Anyway, this sterling example of poor puzzle design happens soon after Zoe lands in Arcadia. She's tasked with finding someone who can help her get back to Stark, and possibly hook her up with this April Ryan character she's been hearing about. To do so, Zoe needs to ask a beggar named Blind Bob for the whereabouts of the deposed Minstrum Magda, one of the wise elders and former rulers of Marcuria. He won't tell you anything, however, without the Journeyman Inn's famous mulled wine. To get the wine, the innkeeper Benrime tells you to slog across town (two whole areas, no skipping) to the spice merchant. The spice merchant is waiting for his supply, and the trade caravan owner is currently stuck a few feet away from the Inn. So that's back two whole areas again. You're then given the package of spices, but you can't give them to the innkeeper directly, so it's back across two whole areas again. Then you get the spices, hand them over to the innkeeper (two areas back, naturally), give Blind Bob (who is not even blind) his mulled wine to be told that he has no idea where Magda is, but he knows another beggar who does. This beggar is presently three whole areas from the Inn, and wants you to rescue her pet before she'll tell you where Magda is. As for Magda? She's the soup kitchen attendee a couple feet away from the spice merchant, who I talked to about three times during this whole process. Nothing in the game intimated that this sequence was meant to be deliberately annoying, so I'll chalk it up to the game designers treating their players with barely-contained animosity for some perceived slight of which I am entirely incognizant.
There's another puzzle a little bit later when you're sneaking around the top-secret basement of a major corporation. Long story there, clearly (and an even longer journey), but suffice it to say that the game went for a style of puzzle design I tend to call "using every part of the buffalo". What this essentially means is that so much was spent on individual resources that every single one is factored into the puzzle in some way, which is great if you want a puzzle with a dozen different steps but not particularly realistic. If there's six different accessible rooms in a circular hallway and the puzzle requires that you visit every single one, then there's a definite sense of contrivance to the proceedings. Most adventure games would like you to think that they are filled with incidental detail; little hotspots in the environment that offer nothing but flavor text and enhance the mise en scène. This attention to detail seems to vanish the moment after leaving the first room of the game in many cases: with Dreamfall this would be Zoe's room, which is filled with little details about her life. You can then use abductive reasoning to intuit what her situation is from these contextual clues moments before the game explicitly tells you. With this particular corporation basement puzzle, most of the nuance has long since dissipated, and the game just has you going from points A through Q with explicit instructions while trying to stealth your way past security spider robots throughout. It's really quite disappointing.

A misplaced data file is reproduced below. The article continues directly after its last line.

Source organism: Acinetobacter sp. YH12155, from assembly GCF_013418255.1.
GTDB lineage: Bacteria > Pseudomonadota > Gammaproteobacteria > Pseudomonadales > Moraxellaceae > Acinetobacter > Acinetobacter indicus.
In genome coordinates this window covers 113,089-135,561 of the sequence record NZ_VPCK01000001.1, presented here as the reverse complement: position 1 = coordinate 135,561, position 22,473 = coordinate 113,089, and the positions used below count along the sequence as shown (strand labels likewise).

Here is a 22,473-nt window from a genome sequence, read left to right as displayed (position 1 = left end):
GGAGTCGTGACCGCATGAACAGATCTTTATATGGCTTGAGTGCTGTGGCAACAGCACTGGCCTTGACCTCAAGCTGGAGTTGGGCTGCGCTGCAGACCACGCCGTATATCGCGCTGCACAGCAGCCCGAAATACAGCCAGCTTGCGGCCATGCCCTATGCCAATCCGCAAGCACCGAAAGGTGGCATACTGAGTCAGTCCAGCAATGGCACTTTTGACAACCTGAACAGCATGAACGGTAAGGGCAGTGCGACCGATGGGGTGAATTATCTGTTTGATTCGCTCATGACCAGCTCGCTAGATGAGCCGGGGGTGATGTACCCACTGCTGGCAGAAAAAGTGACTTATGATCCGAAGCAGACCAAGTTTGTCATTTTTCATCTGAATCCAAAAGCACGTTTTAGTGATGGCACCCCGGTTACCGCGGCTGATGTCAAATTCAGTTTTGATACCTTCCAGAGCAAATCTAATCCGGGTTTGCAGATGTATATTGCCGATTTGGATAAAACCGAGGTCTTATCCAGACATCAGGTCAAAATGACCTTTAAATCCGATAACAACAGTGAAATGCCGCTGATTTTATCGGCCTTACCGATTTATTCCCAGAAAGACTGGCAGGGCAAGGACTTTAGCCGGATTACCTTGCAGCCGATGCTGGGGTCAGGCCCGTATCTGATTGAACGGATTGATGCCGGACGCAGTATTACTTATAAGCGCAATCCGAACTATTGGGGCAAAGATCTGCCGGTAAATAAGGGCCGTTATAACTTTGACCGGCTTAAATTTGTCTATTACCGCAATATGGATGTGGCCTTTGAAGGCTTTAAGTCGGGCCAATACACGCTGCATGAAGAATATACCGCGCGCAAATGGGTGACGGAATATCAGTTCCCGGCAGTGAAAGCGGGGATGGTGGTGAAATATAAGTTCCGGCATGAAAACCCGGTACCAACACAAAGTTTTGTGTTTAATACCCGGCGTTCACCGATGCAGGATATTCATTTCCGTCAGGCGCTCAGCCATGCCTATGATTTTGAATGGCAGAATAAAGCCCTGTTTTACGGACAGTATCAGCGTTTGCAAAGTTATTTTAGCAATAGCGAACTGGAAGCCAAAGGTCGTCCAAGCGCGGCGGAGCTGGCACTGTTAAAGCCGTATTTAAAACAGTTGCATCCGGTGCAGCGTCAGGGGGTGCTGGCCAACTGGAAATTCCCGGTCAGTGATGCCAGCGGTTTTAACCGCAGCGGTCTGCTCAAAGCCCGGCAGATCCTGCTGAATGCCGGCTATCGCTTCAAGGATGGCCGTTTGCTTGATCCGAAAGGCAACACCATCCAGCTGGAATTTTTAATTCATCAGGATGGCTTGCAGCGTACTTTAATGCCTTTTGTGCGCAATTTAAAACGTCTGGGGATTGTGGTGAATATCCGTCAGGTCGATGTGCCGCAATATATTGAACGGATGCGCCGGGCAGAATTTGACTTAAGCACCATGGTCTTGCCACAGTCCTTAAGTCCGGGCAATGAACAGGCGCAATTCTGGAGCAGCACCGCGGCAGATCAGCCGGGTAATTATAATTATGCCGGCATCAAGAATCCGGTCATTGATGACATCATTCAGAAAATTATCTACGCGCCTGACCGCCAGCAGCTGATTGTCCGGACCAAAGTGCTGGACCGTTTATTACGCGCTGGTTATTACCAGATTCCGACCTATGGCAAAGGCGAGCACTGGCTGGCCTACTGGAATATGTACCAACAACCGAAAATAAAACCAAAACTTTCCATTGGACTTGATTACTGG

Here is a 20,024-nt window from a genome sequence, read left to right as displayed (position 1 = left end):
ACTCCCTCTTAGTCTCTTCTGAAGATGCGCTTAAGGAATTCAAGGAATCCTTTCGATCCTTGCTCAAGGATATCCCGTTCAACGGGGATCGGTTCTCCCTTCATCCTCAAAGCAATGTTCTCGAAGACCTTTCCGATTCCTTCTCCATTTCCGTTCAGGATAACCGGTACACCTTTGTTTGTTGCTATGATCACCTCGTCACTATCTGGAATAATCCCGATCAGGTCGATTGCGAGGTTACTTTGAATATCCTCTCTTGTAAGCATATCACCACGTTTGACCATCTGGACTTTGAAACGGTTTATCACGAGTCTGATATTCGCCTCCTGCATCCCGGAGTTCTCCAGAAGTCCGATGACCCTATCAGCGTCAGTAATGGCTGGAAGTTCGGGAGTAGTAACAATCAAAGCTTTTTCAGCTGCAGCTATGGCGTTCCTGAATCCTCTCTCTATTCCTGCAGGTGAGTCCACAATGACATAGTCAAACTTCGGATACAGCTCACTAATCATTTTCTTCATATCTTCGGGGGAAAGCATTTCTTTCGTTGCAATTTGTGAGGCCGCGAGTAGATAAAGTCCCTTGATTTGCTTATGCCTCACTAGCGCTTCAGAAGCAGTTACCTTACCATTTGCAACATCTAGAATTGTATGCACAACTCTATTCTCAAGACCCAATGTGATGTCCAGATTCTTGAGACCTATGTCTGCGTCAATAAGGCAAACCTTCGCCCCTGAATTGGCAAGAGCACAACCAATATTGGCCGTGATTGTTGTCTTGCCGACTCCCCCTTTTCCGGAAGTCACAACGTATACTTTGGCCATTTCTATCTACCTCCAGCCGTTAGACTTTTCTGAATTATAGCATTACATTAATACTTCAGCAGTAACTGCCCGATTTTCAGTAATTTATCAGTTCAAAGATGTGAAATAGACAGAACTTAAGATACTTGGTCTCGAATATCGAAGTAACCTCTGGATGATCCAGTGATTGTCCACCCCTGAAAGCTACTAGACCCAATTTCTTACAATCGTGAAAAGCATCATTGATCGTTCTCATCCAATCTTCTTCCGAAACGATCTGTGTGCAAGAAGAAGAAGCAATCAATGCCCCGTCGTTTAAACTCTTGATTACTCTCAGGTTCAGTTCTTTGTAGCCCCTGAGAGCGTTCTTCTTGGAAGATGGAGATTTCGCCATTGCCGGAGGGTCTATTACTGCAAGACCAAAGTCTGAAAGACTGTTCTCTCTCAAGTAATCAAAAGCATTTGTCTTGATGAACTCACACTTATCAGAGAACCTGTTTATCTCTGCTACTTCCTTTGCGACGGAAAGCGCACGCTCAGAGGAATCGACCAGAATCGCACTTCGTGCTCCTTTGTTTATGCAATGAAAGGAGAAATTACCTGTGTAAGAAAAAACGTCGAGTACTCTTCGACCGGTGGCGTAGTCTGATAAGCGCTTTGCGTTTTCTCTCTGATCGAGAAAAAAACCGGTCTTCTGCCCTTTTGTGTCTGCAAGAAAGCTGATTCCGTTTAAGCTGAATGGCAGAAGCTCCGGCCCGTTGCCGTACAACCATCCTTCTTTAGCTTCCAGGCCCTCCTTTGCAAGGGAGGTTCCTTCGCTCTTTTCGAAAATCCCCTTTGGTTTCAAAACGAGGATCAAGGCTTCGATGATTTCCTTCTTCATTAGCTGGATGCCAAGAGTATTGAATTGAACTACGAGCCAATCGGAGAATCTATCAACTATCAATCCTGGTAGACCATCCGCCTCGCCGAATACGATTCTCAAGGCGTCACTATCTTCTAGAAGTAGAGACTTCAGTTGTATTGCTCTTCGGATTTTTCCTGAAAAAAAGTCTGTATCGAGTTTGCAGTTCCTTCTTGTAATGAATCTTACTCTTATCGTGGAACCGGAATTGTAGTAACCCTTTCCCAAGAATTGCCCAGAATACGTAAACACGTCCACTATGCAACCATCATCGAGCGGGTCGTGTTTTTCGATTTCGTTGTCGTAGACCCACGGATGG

Still, I'm here for the story and for the sequel hooks for this Dreamfall Chapters serial adventure I'm curious about. In that regard, at least, it's a worthy sequel to The Longest Journey. The game's getting fancy with its narrative at this point, jumping between Zoe, April Ryan and an Azadi Apostle (which I'm meant to believe is some kind of paladin or agent of the Azadi Empire) named Kian Alvane. Now, I remember a couple of things about the prior game that leads me to believe that Kian might not end up an enemy of April Ryan's. Quite the opposite, in fact, but I suppose I'll find out as I get further into the game's story. Despite her brief sojourn into Arcadia, Zoe is firmly up to mischief in Stark and will probably end up being the chief protagonist for that side of the balance. April and Kian will no doubt be more focused on the Arcadia half. But then, this is the sort of game that continues to surprise me with plot twists and character turns, so I'm anxious to see what happens next... if, perhaps, a little less excited about even more stealth/fight sequences to come.
Hey, at least I got to meet that loveable Starkian-trapped-in-Arcadia drunk Brian Westhouse again (he was also the tutorial protagonist! So that's four playable characters so far!). Make sure to check in tomorrow as I continue to vacillate between liking and hating this game.